Upcoming Events



Staying Safe in the Sun

Staying safe in the sun

Spring is here and with it comes warmer temperatures and sunny skies. Many people will begin to ditch their winter-wear and spend their weekends away at the beach or the lake. These days by the shore may put you in a relaxed state of mind, but it is important to take proper measures to protect your skin.

To understand the importance of skin protection, you must first know about the sun and the rays it produces. The sun gives off three different types of rays that hit your skin while outside: UVB, UVA, and UVC rays. UVB rays are most prevalent between 10 a.m. and 4 p.m. and hit the skin’s surface layers. UVB rays are responsible for the majority of sunburns and sun damage you get after a long day in the sun without adequate protection.

UVA rays reach the deepest into your skin. Though less intense than UVB, UVA rays are able to seep into fresh skin that is forming deep beneath the skin’s surface, which can cause serious damage. Finally, UVC rays possess the most energy of all of the rays, but they are not present in sunlight and do not penetrate through our atmosphere.

The best practices for protection from these harmful rays are applying sunscreen, wearing a wide-brimmed hat and wearing a lightweight, long-sleeve shirt when in the direct sun. Also, taking breaks in the shade whenever possible is recommended.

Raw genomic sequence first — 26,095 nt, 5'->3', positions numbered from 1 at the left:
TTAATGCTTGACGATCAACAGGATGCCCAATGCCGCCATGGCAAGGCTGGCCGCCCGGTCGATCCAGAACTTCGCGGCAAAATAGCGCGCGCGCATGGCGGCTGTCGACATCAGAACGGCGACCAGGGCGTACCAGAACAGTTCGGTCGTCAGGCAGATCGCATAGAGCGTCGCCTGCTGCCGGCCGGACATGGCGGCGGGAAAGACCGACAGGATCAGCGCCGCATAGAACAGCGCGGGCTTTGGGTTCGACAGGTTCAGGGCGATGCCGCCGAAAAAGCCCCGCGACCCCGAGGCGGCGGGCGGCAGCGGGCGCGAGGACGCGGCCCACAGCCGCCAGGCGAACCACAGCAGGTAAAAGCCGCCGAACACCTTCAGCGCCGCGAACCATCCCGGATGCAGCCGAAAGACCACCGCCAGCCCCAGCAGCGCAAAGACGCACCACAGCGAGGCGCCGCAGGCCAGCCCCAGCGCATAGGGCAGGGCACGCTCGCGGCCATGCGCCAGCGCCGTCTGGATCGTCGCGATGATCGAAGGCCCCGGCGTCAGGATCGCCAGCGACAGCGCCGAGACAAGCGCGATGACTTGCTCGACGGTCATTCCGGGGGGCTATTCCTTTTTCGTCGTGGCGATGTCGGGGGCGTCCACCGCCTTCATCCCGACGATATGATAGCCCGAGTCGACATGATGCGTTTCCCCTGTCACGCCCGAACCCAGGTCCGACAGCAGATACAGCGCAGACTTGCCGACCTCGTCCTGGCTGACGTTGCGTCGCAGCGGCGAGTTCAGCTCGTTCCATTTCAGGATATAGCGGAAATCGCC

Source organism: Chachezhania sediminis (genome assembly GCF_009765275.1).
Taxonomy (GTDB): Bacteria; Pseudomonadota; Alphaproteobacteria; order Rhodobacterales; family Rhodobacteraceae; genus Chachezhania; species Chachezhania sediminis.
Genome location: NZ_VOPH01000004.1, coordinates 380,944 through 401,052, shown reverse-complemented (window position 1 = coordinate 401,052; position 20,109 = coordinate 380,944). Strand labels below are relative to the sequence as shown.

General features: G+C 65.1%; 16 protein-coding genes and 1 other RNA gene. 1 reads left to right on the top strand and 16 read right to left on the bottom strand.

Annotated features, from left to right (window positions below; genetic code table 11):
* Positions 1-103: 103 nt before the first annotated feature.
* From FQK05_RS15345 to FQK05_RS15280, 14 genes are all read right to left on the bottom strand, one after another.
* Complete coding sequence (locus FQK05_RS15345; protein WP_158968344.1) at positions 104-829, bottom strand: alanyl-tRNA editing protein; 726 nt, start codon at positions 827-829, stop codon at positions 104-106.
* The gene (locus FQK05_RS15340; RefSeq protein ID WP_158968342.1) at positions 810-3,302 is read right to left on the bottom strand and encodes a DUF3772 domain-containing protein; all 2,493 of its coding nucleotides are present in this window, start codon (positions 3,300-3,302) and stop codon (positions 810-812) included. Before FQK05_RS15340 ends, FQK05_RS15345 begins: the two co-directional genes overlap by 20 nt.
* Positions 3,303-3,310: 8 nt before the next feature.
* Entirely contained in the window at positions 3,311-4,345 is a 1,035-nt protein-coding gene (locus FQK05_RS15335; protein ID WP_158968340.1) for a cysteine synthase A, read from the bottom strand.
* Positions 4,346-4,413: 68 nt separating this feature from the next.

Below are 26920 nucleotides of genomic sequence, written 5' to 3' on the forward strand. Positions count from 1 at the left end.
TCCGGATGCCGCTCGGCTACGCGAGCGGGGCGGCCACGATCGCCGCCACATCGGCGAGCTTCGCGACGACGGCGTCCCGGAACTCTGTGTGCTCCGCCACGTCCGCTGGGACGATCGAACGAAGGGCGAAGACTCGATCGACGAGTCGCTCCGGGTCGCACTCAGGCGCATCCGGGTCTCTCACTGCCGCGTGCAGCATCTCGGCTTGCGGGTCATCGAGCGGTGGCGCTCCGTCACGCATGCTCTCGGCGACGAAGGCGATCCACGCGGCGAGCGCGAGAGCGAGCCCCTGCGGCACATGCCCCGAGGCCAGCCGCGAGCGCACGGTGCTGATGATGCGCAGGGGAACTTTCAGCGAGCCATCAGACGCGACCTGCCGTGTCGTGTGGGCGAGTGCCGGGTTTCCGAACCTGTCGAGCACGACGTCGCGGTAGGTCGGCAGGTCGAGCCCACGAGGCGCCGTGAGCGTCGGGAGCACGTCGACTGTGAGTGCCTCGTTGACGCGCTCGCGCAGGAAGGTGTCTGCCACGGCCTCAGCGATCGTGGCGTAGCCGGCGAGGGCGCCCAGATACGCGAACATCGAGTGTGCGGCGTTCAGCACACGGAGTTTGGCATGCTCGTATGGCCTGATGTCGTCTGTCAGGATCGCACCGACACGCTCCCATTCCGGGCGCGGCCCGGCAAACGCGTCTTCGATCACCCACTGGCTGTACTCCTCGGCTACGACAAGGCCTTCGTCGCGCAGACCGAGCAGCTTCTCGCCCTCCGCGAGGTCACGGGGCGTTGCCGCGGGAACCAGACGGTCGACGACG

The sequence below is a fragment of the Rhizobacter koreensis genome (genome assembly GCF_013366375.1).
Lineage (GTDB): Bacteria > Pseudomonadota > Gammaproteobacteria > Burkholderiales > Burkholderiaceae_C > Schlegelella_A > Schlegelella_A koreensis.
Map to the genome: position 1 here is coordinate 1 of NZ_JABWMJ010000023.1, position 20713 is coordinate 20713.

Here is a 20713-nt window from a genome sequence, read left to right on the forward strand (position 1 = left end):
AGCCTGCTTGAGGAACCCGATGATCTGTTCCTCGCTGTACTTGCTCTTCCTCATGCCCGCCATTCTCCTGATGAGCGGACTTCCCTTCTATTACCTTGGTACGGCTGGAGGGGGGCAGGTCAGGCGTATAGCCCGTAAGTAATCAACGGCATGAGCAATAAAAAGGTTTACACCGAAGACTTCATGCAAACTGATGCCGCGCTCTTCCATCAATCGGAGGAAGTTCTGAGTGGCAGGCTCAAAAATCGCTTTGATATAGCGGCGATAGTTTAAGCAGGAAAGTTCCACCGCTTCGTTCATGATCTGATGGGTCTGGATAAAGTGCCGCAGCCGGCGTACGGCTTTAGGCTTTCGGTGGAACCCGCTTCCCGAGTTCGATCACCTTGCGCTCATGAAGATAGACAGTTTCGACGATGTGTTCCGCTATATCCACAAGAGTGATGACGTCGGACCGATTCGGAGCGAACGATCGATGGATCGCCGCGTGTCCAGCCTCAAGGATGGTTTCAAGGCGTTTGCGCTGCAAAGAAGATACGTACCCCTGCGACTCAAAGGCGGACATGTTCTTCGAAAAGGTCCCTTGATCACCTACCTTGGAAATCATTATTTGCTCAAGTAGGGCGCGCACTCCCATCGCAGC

“The key is that you use the correct SPF- probably a 30 minimum- apply it in the correct amount and apply it often,” said Donna Shanklin, a  regional agent in Human Nutrition, Diet and Health with the Alabama Cooperative Extension System.

“SPF is a hard concept for many people to understand, but it is important to know if you want to shield your skin from the damage that the sun can cause. When a sunscreen bottle has a certain SPF number on it, it illustrates the product’s level of protection from UVB rays.”

For example, in the amount of time that it takes an individual to burn with no protection, it would take the same individual 30 times longer to burn while using a sunscreen with an SPF of 30.

You also want your sunscreen to protect against UVA rays. When shopping for a sunscreen that protects against UVA rays as well as UVB, look for ingredients such as benzophenones, oxybenzone, sulisobenzone, titanium dioxide, zinc oxide or Metroxyl SX.

A sunscreen that lists any of the previous ingredients, has an SPF of 15 or higher and states on the bottle that it is a broad-spectrum sunscreen is adequate for protection from the sun.

According to the Skin Care Foundation, one out of every five people will develop a type of skin cancer such as basal cell carcinoma, squamous cell carcinoma or melanoma, in their lifetimes. Sunburn history, moles, the fairness of skin and family history all factor into an individual’s risk.

By implementing safe, sun protection procedures into your everyday life, you can greatly decrease your chances of skin damage and the development of skin cancer.

So, when you are eager to spend your days outdoors this spring, make sure that skin protection is your first priority.

Source List:

consumer decision-making guide to using sunscreen

Nourish your skin

skincancer.org website

 

Donna Shanklin, Regional Extension Agent, Human Nutrition, Diet and Health, Alabama Cooperative Extension System